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Staffing Strategies

Staffing Strategies

Jay Hostetler

An enormous amount of staff transition is expected over the next decade and has already begun.

Founding pastors reaching retirement age, boomers nearing the end of their ministry leadership, and younger leaders seeking new opportunities. The church environment is subject to a changing generational workforce.  

According to Carey Nieuwhof in How To Hire For The Future: 5 Future Staffing Trends To Watch As You Recruit Your New Team Members, “Technology has made it easy to find new jobs, interview at new places, determine salary ranges, compare benefits and show every team member that they have quite a few options. The more talented the team member, the more real that dynamic.”

So what is the best strategy for team building?

  • Do you search for internal candidates or external candidates?
  • Do you hire staff that will be suited for your pre-determined roles, or do you hire a person and let them create their most effective role?
  • Do you hire with an eye on a person’s present competency or their possible potential?
  • Have you identified a mission and roles that are fully understood and can be rallied around?

Finding and placing team in the right spot can positively affect the future of your church’s team.

Right person, right spot is everybody’s goal. On a recent trip, my wife and I stayed at a hotel that offered breakfast as a part of the cost of the room. We have become accustomed to the usual moderate value of these breakfasts. On this particular stay, we were amazed by the quality of the food, but more amazed by the most remarkable staff host. We noticed she was interacting with each guest with energy and genuine interest. We stayed at this hotel for a couple of days and enjoyed watching her do her thing. She was the best customer service person we have ever encountered away from the front desk. She is the right person in the right place.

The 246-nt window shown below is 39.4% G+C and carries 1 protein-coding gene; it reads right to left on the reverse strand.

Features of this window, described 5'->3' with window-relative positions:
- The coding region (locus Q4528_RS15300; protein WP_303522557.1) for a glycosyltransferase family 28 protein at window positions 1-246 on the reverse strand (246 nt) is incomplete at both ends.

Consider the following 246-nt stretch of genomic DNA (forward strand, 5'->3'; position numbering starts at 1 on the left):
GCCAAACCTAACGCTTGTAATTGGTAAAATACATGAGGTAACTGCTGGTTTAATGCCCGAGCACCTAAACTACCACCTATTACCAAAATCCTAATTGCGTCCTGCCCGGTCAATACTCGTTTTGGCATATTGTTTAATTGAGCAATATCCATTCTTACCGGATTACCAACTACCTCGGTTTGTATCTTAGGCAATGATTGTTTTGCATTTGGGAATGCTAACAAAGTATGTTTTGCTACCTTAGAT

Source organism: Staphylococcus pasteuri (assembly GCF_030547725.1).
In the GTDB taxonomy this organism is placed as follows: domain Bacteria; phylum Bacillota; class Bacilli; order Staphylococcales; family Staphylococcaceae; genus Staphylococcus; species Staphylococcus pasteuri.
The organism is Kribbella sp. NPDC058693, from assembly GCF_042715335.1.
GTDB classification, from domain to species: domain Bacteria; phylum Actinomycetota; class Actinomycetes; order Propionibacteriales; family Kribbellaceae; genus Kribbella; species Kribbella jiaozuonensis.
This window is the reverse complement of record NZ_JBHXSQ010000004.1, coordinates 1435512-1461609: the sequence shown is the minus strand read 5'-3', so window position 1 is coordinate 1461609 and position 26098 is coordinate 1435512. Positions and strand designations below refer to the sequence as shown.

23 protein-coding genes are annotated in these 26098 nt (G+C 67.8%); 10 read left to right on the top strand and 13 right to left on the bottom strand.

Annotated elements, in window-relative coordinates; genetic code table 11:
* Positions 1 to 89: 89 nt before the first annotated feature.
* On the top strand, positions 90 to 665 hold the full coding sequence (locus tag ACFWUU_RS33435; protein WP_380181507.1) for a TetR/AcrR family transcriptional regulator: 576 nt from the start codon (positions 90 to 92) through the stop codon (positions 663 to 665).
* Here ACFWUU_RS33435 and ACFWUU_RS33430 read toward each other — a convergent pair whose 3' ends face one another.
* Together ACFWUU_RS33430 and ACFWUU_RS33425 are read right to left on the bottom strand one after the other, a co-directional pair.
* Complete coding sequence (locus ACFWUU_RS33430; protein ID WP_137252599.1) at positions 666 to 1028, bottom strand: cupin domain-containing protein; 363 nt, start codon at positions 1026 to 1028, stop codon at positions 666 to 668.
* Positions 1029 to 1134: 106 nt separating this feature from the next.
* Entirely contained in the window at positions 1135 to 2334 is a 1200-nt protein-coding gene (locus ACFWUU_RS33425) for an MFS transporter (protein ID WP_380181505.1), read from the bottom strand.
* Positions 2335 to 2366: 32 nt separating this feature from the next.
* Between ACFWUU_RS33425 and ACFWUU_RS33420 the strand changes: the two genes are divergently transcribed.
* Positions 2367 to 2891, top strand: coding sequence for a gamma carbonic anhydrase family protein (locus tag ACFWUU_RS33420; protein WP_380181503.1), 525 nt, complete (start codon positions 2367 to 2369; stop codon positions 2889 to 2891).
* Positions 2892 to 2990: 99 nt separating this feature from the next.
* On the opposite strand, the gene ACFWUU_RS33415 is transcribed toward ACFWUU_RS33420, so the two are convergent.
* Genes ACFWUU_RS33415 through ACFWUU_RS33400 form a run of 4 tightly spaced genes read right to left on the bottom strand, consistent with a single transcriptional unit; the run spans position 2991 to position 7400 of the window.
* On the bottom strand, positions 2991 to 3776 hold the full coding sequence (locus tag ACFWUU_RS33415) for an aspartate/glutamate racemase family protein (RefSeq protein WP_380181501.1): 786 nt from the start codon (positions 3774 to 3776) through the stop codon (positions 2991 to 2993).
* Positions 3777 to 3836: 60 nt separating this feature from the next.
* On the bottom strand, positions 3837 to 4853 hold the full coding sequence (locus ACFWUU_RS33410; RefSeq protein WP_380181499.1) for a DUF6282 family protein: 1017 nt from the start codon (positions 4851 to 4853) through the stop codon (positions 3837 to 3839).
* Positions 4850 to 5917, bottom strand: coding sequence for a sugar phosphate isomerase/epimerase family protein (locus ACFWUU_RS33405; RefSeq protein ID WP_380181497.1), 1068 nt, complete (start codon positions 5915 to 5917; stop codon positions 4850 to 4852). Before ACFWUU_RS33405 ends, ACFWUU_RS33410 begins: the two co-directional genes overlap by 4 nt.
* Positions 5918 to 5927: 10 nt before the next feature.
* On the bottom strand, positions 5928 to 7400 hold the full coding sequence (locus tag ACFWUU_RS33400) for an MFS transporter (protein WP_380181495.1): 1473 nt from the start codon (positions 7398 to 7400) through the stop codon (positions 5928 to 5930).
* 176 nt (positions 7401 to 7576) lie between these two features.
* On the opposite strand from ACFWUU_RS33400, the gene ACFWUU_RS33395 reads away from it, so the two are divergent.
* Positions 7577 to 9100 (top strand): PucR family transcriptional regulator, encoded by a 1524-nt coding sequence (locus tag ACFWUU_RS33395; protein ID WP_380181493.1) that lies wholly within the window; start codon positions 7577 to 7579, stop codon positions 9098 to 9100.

In my coaching practice, I have dialoged with pastors at all staff levels. I enjoy assisting in staff transitions. Team choices are critical in this time of major ministry shifts. Transition offers a great opportunity to evaluate. If you’re building (or rebuilding) a team, take the time to seek some advice and possibly even consider new ministry team models or new individual roles. Previous ministry paradigms or roles may not take your church forward. Consider your present team dynamics, how your team functions and how you hope to function better in the future with a focus on new generational approaches to work.

I hope your team will be characterized by the best people in their best places. What transitions are you facing in the next 1-5 years?  Let’s talk!  616-403-5821

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